Mobile Phones: Half Want the Extras; Half Don't

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Welcome to Sydney Morning Herald Online. Mobile phones: half want the extras, half don't

By Julian Lee Marketing Reporter September 1, 2005

Women buy more ring tones for their mobile phones than men, are more likely to get Samsung handsets and regularly dial up for astrology. Men use their mobiles for news, sport, comedy and p*rn.

As for married couples, the latest movie reviews are the most popular landing spot.

These are among the findings of a study by the Australian Interactive Media Industry Association of Australia's 18 million mobile phone users.

"This comprehensively tells us what people are doing with their phones and it gives us something to go on in determining why," said Oliver Weidlich, an Ideal Interfaces "usability" expert and co-author of the Report on the Australian Mobile Content Customer.

One-third of respondents said they liked the services on mobile phones and found them useful and those who were already using 3G networks bought "significantly" more than users of other networks.

One-third had bought a ring tone in the last year, one-quarter an accessory for their phone.

Those who had bought a wallpaper, logo or screensaver for their handset had done so an average of seven times a year.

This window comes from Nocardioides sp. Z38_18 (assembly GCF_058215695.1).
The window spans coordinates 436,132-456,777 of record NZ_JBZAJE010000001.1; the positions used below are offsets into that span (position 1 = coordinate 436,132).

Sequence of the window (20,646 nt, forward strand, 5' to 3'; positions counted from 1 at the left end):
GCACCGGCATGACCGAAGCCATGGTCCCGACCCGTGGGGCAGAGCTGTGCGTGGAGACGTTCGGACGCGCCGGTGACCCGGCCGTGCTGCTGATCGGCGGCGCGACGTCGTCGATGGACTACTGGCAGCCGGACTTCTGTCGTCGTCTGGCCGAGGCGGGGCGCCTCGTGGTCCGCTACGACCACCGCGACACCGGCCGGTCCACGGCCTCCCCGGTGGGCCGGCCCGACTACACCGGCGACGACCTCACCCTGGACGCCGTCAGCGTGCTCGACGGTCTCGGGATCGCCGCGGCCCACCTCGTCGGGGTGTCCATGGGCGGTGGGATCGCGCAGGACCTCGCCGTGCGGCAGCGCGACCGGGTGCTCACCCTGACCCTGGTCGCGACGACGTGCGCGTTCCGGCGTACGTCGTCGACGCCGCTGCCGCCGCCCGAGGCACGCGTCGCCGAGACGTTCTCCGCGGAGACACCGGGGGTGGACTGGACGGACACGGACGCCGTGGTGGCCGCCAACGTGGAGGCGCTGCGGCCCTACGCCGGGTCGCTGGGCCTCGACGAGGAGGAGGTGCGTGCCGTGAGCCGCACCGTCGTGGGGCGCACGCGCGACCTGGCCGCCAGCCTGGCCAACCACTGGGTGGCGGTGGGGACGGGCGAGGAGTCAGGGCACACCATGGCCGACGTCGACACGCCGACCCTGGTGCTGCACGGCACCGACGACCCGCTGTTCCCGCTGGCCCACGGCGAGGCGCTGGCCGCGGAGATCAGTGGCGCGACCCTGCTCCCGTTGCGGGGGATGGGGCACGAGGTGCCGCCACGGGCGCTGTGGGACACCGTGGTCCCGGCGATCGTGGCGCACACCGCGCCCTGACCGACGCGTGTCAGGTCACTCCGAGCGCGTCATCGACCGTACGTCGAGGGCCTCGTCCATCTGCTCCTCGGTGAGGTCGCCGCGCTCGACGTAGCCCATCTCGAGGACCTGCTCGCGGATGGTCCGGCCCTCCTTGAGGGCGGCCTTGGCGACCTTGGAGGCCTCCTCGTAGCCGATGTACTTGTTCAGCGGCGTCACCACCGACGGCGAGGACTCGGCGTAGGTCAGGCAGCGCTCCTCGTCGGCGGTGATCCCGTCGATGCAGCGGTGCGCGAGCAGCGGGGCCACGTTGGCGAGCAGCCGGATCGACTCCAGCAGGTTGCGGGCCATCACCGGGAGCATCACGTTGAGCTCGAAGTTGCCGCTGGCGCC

But perhaps the most sobering finding was the number of people who did not want any content on their phone. Fifty-one per cent of respondents said: "I don't care; I just want to use it for phone calls."

Almost everyone used SMS; women more than men. Just one-fifth used picture messaging. A mere 6 per cent used their phones for email.

When it came to services they would like to see in future, nearly half said= maps and more ring tones, and 44 per cent wanted timetables for trains and buses. Two-thirds wanted email and more than half instant messaging services.

But Mr Weidlich said marketers needed to realise mobile phone services had not always lived up to expectations.

Claudia Sagripanti, convenor of the Australian Interactive Media Industry Association's mobile content group, said: "This survey shows that people have come back and purchased repeatedly so the experience has got better since things like WAP [wireless application protocol], which was a few years ago, and the industry is very careful about overpromising."

The study surveyed 2486 people, 80 per cent of them under 35, in April.

- Optus has 33% of subscribers, Telstra 31%, Vodafone 17%

- Of owners, 60% have Nokia phones, 10% Sony Ericsson, 10% Motorola, 8% Samsung, 6% LG

- News services draw 17% of users, sport 13%, weather 13%, astrology 12%

Copyright 2005. The Sydney Morning Herald.

NOTE: For more telecom/internet/networking/computer news from the daily media, check out our feature 'Telecom Digest Extra' each day at

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